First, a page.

Matamec converts Toyota partnership from joint venture to profit sharing

Matamec Explorations Inc. (“Matamec”, TSXV: MAT | OTCQX: MHREF) has issued an update about the CAD$ 4 million investment from CDA Resource Quebec (‘RQ’) in the HREE deposit at Kipawa, announced by the company on April 2. Last March, the Government of Quebec expressed the economic and technological importance of the Kipawa Project, warranting Resources Quebec inc to invest CAD$ 1 million in equity capital and a minority equity of $ 3M CAD in the Kipawa deposit, which is part of a total CAD$ 6 million project (in which Matamec will invest CAD$ 2 million). Matamec has also announced that it now holds a 100% interest in the Kipawa deposit. As of September 19, Matamec said that it is now in a position to explore various business opportunities and develop the rare earth mining project located in Témiscamingue thanks to the financial partnership with RQ and the support of the Government of Quebec. RQ’s investment is now going through the various and normal stages of such a process, including due diligence. It also includes the negotiation of a corporate joint venture agreement between RQ and Matamec under which RQ will take a minority stake in the Kipawa deposit. Matamec’s agreement with RQ, however, has come just as the Company has signed a ‘termination and release’ agreement between itself and Toyotsu Rare Earth Inc. (TRECan) in the Kipawa heavy-rare-earth-element deposit. Matamec will pay TRECan CAD$ 280,000 while TRECan will convert its 49% stake in Kipawa into a 10% net profits interest royalty, leaving Matamec as the sole owner of the HREE deposit. In its feasibility study published last fall, Matamec expected revenues of $ 2.55 billion during the 15 years that will operate the mine. To start the mine investment of $ 374 million will be needed. The company would recover its investment in just four years. It is expected that the mine will engage 229 workers in a region hit hard economically.


Toyota Tsusho (through TRECan) is one of the Japanese companies that have been securing partnerships with North American and Australian miners such as MATAMEC, Molycorp or LYNAS to reduce Japan’s dependence on Chinese rare earths. Nevertheless, TRECan’s conversion of the partnership with Matamec from joint venture to royalty agreement reflects some concerns. The investment was a sign of confidence in Matamec’s ability to exploit rare earths in Quebec. The publication of the feasibility study of the project in October 2013 confirmed the quality of the Kipawa deposit. However, construction of the mine has been contested by several environmental and indigenous groups, including the Témiscamingue, and the Protect Lake Kipawa Quebec group, concerned about the potential contamination resulting from the process to extract rare earths. In October 2013, an official public hearing on the environmental effects of the mine was held to challenge Matamec. The related protests may have played an important part in the decision by Toyota (represented by TRECan) to modify its relationship with Matamec. Toyota has positioned itself as the premier manufacturer of ‘green’ vehicles, epitomized by the Prius hybrid. Tesla Motors, while offering fully electric cars, has a higher and more exclusive market position.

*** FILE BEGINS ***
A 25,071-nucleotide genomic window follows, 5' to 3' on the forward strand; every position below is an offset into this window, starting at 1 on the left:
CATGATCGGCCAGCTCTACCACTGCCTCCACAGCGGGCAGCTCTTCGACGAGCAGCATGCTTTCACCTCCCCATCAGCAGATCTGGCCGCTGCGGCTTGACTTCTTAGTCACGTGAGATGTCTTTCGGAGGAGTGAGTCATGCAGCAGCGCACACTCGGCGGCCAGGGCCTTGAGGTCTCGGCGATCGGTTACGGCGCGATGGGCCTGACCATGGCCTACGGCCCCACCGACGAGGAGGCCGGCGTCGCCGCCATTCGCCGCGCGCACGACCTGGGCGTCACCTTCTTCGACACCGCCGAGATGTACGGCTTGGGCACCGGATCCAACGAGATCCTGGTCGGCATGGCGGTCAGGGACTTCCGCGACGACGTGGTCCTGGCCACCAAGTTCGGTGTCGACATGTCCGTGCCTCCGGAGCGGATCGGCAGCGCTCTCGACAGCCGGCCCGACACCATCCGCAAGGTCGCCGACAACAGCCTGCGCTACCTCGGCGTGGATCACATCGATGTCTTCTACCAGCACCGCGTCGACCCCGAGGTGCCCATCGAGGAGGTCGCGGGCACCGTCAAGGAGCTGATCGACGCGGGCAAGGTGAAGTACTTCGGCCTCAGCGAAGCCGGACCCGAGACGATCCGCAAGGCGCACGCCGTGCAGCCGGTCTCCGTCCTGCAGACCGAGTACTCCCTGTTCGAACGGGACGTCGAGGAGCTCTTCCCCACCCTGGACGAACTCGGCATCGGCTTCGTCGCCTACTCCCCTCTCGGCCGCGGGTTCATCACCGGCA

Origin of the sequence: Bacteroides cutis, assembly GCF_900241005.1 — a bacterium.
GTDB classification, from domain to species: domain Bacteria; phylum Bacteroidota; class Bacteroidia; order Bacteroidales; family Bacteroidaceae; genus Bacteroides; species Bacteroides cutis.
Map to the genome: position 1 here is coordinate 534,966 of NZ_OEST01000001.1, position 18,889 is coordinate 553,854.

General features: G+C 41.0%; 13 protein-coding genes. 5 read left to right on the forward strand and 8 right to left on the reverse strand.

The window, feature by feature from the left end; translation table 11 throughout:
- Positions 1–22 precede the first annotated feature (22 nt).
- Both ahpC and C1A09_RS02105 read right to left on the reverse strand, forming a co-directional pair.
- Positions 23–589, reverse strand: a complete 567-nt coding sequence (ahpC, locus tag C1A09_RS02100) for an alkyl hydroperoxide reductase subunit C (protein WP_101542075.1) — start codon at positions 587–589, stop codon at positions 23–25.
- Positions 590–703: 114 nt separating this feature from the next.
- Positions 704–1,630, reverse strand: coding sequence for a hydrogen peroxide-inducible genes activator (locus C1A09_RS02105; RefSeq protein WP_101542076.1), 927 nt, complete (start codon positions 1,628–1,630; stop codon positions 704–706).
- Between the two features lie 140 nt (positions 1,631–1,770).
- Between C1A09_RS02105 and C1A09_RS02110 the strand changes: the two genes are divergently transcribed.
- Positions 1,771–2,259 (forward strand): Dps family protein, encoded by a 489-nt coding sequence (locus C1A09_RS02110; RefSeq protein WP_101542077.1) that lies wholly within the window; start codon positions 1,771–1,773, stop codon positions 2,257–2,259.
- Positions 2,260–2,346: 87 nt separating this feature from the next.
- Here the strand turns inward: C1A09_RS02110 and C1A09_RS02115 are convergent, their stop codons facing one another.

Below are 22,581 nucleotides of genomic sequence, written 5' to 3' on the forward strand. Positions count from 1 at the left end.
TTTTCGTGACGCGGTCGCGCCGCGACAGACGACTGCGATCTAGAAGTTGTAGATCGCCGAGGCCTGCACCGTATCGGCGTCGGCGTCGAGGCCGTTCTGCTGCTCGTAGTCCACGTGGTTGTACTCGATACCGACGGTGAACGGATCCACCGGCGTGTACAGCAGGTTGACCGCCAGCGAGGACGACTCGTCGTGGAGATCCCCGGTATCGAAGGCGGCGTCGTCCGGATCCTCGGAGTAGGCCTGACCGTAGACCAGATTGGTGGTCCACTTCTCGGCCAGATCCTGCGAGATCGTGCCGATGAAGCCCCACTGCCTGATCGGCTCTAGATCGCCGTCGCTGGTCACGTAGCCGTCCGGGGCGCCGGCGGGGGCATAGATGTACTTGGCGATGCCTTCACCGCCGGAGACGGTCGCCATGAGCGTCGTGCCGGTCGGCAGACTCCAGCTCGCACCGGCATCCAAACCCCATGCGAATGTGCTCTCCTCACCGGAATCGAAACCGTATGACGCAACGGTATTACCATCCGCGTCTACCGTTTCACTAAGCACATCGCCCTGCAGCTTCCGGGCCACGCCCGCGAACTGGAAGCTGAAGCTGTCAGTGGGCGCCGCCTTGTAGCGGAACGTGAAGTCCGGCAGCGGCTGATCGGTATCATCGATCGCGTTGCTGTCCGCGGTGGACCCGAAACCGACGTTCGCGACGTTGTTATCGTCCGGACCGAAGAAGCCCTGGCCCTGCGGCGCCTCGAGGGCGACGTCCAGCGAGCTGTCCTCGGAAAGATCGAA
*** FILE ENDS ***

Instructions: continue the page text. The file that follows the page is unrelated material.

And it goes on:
Toyota aims for mass market appeal and it may have felt that its image would suffer in the wake of environmental protests. Nevertheless, the partnership remains even if under a new mechanism. Matamec is unique in that it is the only rare earths company to have signed a major automotive manufacturer as a joint venture partner with a guaranteed sale of its products for the duration of the mine, estimated at 13 years. Clearly, this helped to reduce Matamec’s economic risk as TRECan had agreed to buy all metals produced at the Kipawa property. Matamec has already started metallurgical tests, including the construction of a pilot test facility. The property includes HREE’s and some niobium (Nb). Niobium has a number of applications but in the automotive sector it is especially desired for its steel strengthening qualities and used to make the future ‘high strength low alloys’ to enable manufacturers to reduce weight and, therefore, lower fuel consumption. The TRECan partnership had enabled Matamec to overcome the financial hurdle of funding the FS and the construction of the production plant in order to ensure that production would begin around the second half of 2016, turning Matamec into one of the few companies outside China able to supply high-quality rare metals.